For some reason, I never got into watching the show. I've seen it a time or two, but never made a point of watching it. Anyway, I was skimming their comments and recipes until I came to Daphne Oz--and I had to look her up, because all I could remember about her was that she was the blonde woman. I'm terrible with names, yanno--I believe she is their health consultant and one comment resonated with me.
I had to go to Parade online and pull the question and her comment:
Help! How can people avoid a holiday weight gain?
Remember that [your calorie intake] balances out over three days. So don't eat a ton the day before and don't eat a ton the day after, and enjoy your full [Thanksgiving] meal. I definitely have pie!
I felt his comment about balancing out over three days to be so true.
You don't gain weight by one wayward meal, instead you gain by making a bunch of poor meal choices clumped together. Many times, the weekend is killer for my weight challenges because we actually eat together and often dine out. Eating three consecutive meals out, and not the best choices, provide a challenge to come back from, which is why weight gained on two weeks on vacation took me three months to lose.
Many times when I've allowed the family to bring ice cream in the house, we tend to eat it EVERY NIGHT until it's gone--I've learned that we fare better with eating a small Custard King custard instead satisfies our ice cream cravings without the steady intake. Or the lemon crunch bundt cake from Sam's Club, we intend to freeze half of it, but that never happens, so we eat it until it's gone.--Sorry, not tip about the Lemon Crunch cake, we just eat it until it's gone. Yes, it's that good!
The damage is done by eating the same poor choices day after day. One thin slice of pecan pie won't make you gain weight, but if you eat it every day for days on end, then you might have an unpleasant surprise at your next weigh-in. Which brings me to . . .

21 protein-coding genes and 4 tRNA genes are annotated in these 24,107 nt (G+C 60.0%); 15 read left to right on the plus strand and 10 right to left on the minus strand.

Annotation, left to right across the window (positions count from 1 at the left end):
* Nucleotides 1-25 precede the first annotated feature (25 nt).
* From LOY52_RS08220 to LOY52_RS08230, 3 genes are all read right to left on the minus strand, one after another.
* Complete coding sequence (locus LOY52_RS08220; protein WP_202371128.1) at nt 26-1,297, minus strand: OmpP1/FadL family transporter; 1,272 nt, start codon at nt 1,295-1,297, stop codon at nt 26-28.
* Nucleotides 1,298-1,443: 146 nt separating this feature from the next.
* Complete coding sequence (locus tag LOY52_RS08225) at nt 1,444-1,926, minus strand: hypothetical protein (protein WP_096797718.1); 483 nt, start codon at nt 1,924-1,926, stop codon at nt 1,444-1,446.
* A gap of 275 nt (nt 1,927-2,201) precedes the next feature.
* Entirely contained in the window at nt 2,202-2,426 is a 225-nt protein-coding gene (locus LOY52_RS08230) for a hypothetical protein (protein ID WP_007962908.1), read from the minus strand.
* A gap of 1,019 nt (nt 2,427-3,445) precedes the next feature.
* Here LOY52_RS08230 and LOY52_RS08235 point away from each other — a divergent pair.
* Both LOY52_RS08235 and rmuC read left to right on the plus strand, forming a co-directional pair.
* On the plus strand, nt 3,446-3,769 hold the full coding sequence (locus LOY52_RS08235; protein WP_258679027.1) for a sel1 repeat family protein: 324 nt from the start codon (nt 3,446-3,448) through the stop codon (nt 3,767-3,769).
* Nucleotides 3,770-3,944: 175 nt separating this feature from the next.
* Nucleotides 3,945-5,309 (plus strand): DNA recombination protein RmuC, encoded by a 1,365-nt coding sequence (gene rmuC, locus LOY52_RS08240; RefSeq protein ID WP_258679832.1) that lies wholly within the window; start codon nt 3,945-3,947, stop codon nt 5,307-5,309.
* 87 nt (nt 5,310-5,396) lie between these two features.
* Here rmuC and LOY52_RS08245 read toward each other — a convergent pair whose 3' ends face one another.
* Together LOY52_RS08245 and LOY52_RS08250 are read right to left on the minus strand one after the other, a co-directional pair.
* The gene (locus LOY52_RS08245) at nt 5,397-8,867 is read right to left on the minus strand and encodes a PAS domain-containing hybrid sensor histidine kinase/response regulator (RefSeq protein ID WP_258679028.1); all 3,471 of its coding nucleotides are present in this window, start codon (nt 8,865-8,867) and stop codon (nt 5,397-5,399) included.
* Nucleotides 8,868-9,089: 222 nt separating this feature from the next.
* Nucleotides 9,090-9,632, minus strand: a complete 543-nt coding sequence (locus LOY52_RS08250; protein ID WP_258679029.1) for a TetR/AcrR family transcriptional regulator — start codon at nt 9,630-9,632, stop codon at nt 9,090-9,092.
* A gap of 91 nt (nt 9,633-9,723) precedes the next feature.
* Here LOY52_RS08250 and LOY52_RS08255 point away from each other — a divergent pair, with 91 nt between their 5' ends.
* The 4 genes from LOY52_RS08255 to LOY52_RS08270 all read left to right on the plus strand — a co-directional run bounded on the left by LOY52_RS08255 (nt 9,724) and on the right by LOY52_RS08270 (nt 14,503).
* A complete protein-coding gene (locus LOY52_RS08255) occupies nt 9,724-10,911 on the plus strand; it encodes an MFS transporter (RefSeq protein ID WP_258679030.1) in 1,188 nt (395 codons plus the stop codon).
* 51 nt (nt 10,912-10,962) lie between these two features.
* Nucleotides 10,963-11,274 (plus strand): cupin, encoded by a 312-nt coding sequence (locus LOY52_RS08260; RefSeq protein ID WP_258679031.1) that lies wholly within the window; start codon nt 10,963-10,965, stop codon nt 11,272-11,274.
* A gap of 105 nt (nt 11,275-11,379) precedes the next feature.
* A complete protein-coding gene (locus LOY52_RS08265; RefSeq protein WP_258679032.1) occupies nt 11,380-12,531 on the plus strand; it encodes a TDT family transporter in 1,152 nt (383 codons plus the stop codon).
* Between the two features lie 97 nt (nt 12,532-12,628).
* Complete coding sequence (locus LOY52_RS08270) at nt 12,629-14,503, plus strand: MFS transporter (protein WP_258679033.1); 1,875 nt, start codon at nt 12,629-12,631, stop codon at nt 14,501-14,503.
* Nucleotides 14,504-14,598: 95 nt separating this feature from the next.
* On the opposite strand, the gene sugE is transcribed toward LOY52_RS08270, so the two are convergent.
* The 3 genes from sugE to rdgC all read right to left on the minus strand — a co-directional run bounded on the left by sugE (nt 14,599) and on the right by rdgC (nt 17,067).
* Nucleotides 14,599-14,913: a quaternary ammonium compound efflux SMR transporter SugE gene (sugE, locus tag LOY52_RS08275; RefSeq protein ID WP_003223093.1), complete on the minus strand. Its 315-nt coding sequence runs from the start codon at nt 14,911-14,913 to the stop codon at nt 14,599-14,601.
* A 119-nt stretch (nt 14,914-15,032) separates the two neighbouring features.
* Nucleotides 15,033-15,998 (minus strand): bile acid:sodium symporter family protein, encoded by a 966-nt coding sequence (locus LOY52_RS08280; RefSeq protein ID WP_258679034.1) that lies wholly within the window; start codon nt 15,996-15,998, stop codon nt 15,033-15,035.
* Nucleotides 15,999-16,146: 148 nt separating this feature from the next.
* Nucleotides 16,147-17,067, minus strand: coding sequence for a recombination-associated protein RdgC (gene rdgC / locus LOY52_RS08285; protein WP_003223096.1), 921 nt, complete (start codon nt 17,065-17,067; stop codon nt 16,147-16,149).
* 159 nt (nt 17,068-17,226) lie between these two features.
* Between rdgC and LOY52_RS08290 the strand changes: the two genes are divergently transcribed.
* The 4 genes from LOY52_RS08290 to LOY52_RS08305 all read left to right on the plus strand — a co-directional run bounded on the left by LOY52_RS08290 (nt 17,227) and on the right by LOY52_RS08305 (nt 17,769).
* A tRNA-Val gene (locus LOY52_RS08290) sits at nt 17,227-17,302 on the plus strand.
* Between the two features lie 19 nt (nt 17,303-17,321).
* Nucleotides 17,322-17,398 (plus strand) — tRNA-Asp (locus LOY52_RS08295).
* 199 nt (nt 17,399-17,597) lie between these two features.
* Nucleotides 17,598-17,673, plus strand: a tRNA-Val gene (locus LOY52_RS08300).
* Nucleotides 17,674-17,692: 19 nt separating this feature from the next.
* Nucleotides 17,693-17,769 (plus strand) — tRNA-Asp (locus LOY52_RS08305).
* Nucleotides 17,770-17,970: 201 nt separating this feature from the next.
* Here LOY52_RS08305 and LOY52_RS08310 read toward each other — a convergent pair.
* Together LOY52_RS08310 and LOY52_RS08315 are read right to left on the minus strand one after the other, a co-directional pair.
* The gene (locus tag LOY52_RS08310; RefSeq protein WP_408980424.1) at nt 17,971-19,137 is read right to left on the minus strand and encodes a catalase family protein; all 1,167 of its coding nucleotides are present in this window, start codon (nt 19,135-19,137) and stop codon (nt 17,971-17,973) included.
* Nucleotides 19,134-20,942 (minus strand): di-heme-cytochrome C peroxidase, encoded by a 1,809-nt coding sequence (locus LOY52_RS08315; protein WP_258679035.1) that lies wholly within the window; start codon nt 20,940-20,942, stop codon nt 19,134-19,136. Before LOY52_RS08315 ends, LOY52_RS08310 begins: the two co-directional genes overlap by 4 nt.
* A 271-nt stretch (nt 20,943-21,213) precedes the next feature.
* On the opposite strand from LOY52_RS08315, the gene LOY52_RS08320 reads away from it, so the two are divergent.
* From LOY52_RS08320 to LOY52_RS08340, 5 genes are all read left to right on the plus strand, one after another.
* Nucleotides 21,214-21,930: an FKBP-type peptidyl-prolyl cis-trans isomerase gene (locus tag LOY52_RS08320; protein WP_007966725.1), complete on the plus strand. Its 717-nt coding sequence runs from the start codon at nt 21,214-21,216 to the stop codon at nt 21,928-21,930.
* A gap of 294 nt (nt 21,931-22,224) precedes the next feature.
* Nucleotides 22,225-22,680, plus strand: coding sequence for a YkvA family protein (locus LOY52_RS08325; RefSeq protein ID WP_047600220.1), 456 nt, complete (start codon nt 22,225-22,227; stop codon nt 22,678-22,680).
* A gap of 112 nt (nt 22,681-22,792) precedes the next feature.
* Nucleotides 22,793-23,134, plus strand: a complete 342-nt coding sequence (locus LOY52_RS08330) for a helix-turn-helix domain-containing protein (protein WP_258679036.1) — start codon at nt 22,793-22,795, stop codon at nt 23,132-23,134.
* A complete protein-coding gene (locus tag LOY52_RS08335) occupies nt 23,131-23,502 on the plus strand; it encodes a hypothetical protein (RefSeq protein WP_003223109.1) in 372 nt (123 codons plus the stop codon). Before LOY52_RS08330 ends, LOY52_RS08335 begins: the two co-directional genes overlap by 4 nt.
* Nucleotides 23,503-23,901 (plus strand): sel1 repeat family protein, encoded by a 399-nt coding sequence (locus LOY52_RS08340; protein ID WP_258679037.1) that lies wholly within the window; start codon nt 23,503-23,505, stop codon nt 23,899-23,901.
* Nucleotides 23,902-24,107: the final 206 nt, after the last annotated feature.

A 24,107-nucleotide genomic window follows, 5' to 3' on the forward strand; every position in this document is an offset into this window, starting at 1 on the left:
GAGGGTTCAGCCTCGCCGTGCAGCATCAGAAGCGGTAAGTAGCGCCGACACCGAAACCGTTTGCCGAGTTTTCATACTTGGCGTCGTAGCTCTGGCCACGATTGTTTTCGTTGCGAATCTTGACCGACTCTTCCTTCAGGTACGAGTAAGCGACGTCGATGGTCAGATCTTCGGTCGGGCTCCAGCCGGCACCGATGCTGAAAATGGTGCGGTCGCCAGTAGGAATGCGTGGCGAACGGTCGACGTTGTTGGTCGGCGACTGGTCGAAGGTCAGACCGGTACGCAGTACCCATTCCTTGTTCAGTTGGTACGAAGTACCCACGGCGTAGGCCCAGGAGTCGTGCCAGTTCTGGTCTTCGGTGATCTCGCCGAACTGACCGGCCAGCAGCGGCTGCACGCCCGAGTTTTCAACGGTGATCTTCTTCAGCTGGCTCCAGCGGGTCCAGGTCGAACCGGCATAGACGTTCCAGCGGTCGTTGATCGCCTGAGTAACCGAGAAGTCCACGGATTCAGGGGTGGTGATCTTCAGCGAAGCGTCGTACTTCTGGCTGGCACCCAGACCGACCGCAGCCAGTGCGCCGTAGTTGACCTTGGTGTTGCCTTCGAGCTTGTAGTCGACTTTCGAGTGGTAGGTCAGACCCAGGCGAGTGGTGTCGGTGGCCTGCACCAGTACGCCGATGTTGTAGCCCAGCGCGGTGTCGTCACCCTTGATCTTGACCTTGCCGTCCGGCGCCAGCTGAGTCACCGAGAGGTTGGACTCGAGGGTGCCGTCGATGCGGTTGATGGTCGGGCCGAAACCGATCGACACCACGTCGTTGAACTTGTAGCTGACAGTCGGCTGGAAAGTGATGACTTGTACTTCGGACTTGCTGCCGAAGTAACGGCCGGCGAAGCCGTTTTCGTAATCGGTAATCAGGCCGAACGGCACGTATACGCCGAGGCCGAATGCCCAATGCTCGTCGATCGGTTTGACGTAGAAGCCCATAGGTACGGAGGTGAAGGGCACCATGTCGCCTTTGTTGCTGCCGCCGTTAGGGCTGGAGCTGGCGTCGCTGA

Thanksgiving is only eight days away.
My Weight Watcher leader Julie points out that it's only one day, but that doesn't take into account the food preparation (and subsequent eating) or the day after with all the nummy leftovers because you don't want to go short on the day of Thanksgiving so you cook too much food!
Plus I have the added food stress of my kidlet's birthday on Nov. 21. This year puts her birthday the day before Thanksgiving. Luckily, she's having her party at Incredible Pizza--no muss, no fuss, and no pizza leftovers!
This particular hint doesn't really work for me, but Julie did say something this last week's meeting that really struck a cord with me, paraphrased of course because my memory is a sieve.
Thanksgiving is all about tradition. We tend to make the same things each and every Thanksgiving, sometimes this is the only time you actually eat these various dishes. So if you know what it being served, then you can PLAN for the meal.
You don't have to wonder what Aunt Sally is going to bring, because she brings the same food every year. You know there will be turkey, stuffing, gravy, cranberry sauce (I'll post my mom's recipe on Friday), some form of green bean casserole, and potatoes (white or sweet).
- Refresh your mind with portion sizes the day before. Measure/weigh various products.
- Take less than you normally would eat. Remember you can always go back if you are really hungry, but sometimes all you want is a taste of something, not a serving.
- It's okay to leave food on your plate
- If you don't like it, don't eat it
- Share dessert with your significant other. It's romantic and it's less food.
And remember, if you are eating your third poor meal choice, then realize it might come to haunt you later during weigh-in. Switch it up the next few days with conscientious choices and see how well you do.